Thursday, February 8, 2018

Mystery Academy: Masks TNG Mechanics

In January I ran four sessions of “Mystery Academy,” a game set in an enigmatic school. Sherri spoke about it in this week’s Gauntlet Roundup podcast episode. A few things influenced how I imagined the setting: Morning Glories, Gunnerkrieg Court, Harry Potter, Strange Days at Blake Holsey High. John Bellairs, and Locke & Key among others. Some players suggested other models—Lumberjanes, Greenhouse Academy, and New Mutants for example. A couple of months back I posted sketches of my initial thinking.

I used Masks: A New Generation as the game’s basis. It’s an excellent rpg of teen superhero drama, open enough to adapt to other settings and purposes. For example last year I ran a post-Zombie Apocalypse game with it. That had potential, but needs more work. I like how Masks handles powers, social dynamics, and influence. As opposed to Monsterhearts, it focuses on a team of characters and establishes tension within that group. MH has more individual teen drama; it’s also darker than Masks and what I aimed for.

For this hack I mostly used Masks as-is. I made a few changes to basic moves, added two new moves, and stripped away the playbooks. Each character began with five stats, a minor & major weird power, and a single move reflecting their background. In today’s post I focus on the mechanical side of the game. Next time I’ll talk about concepts, story, framing, and what changes I’d made to the mechanics.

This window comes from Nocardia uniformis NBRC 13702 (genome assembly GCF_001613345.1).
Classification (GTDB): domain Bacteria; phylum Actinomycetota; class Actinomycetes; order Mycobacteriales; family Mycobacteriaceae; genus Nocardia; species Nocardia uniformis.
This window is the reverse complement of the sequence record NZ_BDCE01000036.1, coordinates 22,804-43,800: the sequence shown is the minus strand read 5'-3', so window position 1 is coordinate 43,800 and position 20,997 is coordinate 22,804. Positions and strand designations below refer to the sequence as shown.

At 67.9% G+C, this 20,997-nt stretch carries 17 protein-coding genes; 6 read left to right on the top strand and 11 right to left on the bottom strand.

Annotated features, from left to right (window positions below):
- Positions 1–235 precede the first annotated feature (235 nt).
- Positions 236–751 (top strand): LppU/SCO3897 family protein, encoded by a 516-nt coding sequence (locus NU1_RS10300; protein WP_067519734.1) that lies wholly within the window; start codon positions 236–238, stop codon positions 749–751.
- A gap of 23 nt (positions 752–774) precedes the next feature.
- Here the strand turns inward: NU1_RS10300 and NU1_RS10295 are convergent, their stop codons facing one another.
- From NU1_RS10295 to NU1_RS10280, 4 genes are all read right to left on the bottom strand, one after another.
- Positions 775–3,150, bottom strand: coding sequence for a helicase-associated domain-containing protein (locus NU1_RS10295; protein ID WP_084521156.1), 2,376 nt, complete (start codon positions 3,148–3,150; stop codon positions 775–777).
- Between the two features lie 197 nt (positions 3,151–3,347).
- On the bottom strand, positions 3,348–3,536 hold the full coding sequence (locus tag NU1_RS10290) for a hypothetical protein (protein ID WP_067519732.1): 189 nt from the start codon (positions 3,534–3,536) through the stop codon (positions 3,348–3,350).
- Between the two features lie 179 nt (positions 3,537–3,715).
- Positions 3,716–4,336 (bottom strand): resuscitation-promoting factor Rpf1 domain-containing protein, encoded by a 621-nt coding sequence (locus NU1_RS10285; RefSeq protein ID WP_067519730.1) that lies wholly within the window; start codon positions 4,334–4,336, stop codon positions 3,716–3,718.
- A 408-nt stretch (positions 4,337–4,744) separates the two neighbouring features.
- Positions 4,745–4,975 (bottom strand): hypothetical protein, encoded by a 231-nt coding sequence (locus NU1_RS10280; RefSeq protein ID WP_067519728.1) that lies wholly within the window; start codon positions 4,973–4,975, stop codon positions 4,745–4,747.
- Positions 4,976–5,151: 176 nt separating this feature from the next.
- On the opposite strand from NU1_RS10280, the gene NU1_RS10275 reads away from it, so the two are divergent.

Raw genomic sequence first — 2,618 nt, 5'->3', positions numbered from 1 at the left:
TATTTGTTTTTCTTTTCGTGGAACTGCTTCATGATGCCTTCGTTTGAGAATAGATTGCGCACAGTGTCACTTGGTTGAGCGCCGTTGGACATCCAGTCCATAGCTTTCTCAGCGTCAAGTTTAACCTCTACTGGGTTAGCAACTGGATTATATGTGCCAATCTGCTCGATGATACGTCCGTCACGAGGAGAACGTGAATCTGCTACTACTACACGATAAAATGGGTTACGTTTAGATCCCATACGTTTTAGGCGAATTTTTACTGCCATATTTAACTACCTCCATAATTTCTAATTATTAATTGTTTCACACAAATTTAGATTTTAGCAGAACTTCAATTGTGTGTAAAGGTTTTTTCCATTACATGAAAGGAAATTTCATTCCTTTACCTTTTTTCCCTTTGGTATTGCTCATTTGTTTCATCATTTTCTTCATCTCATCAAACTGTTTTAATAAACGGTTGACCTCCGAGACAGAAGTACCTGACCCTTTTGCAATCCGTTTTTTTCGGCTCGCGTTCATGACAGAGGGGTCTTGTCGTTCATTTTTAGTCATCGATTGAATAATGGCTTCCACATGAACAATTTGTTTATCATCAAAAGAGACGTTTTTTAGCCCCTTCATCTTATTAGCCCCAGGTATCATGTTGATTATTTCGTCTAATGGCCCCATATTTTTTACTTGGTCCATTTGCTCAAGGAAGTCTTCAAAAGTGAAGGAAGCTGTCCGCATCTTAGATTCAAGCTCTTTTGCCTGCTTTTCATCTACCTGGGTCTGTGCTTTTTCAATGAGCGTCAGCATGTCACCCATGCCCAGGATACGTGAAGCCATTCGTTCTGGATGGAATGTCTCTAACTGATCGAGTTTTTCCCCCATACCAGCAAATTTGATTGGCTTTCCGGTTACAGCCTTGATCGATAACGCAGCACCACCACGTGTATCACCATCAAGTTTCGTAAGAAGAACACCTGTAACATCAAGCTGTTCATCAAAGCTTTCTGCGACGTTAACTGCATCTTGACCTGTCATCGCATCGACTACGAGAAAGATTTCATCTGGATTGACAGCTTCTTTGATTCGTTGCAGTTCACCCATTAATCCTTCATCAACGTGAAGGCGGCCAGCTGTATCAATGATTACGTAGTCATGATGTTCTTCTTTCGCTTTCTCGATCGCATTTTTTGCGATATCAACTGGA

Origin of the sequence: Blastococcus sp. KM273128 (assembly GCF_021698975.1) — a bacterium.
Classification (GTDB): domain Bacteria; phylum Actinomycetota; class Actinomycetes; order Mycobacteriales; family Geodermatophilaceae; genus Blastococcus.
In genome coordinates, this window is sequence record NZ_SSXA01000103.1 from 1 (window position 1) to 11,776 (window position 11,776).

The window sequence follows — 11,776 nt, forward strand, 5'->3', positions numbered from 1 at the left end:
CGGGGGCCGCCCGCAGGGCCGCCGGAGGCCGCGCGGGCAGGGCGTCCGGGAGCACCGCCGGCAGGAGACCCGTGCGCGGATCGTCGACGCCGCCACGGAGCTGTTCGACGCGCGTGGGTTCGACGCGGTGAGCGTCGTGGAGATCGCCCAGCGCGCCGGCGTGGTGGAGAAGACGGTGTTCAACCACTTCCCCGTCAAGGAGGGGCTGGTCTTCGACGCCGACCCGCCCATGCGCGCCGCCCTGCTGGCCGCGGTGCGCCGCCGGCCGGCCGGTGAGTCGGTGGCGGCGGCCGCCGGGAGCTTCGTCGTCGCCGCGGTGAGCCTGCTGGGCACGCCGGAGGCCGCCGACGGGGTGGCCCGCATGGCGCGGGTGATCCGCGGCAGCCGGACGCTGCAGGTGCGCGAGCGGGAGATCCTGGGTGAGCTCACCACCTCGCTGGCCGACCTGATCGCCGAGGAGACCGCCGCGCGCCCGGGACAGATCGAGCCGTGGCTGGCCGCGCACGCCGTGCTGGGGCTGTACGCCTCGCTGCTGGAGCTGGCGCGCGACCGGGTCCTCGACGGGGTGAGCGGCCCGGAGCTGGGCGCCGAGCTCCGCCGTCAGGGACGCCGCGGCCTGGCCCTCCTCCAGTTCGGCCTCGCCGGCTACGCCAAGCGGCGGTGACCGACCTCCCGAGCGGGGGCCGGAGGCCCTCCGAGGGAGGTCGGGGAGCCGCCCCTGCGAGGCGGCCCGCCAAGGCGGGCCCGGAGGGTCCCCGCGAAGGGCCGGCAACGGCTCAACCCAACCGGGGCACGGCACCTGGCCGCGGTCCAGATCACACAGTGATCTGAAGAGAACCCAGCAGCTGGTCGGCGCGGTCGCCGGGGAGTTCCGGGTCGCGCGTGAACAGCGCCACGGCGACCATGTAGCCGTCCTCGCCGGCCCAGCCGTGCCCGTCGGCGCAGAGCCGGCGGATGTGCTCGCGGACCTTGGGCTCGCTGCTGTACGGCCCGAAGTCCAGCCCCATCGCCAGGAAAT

If you’re curious you can see the session videos here (Session 1, Session 2, Session 3, Session 4).

I stuck close to the Masks: TNG rules, but changed some wording changed to reflect the setting. For example, for the move Unleash, I refer to characters using “their weirdness.” I wanted to reinforce the uncertainty of their powers. In a couple of cases I broadened moves, like the two informational moves-- Read the Scene and Pierce the Mask.

When you study a place, thing, or situation with an eye to action, roll + Superior. On a 10+, ask two questions. On a 7-9, ask one. Take +1 while acting on the answers. Questions are open, but here are some examples (followed by the standard questions).

When you pierce someone’s mask to see the person beneath, roll + Mundane. On a 10+, ask two questions. On a 7-9, ask one. Note: certain adult staff members require additional set up in the fiction to allow this move on them. Questions are open, but here are some examples (followed by the standard questions).